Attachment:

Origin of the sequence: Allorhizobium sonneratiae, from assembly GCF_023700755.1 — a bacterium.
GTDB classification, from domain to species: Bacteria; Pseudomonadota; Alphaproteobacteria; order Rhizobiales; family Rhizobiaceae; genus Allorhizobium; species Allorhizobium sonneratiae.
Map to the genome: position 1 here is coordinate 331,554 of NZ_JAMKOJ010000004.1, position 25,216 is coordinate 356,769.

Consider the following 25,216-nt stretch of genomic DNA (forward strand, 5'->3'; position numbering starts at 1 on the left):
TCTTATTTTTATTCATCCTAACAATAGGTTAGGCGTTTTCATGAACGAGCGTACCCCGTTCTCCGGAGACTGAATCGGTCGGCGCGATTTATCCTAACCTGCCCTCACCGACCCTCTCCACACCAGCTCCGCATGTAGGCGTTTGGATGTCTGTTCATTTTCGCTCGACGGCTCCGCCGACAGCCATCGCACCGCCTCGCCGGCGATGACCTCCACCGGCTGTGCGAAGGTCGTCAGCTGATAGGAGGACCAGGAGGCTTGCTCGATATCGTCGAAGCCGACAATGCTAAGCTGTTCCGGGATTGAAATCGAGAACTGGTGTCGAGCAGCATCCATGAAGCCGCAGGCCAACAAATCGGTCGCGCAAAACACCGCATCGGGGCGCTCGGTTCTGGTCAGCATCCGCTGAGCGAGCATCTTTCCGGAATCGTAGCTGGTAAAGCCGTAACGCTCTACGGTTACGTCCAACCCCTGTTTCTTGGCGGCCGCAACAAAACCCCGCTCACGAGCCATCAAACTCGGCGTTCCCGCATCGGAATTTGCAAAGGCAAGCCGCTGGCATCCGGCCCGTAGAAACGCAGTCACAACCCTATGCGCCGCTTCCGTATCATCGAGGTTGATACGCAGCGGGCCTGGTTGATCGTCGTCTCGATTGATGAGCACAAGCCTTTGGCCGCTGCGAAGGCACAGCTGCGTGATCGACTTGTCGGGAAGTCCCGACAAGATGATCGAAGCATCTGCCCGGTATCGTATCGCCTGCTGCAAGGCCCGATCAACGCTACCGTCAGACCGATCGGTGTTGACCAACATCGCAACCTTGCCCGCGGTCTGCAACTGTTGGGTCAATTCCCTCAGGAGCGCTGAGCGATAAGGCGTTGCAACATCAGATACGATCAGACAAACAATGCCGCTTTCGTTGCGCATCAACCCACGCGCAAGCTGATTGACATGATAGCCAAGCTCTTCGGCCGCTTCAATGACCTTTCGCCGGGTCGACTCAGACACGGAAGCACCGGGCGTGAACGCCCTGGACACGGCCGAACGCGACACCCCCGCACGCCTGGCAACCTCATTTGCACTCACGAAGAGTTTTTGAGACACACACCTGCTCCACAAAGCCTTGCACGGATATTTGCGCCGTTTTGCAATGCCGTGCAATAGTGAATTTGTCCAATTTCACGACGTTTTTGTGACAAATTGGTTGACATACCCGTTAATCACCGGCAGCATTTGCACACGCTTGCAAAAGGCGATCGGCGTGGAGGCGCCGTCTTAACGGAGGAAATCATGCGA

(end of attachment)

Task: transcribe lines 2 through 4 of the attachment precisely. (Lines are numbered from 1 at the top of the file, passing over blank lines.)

GTDB classification, from domain to species: Bacteria; Pseudomonadota; Alphaproteobacteria; order Rhizobiales; family Rhizobiaceae; genus Allorhizobium; species Allorhizobium sonneratiae.
Map to the genome: position 1 here is coordinate 331,554 of NZ_JAMKOJ010000004.1, position 25,216 is coordinate 356,769.

Consider the following 25,216-nt stretch of genomic DNA (forward strand, 5'->3'; position numbering starts at 1 on the left):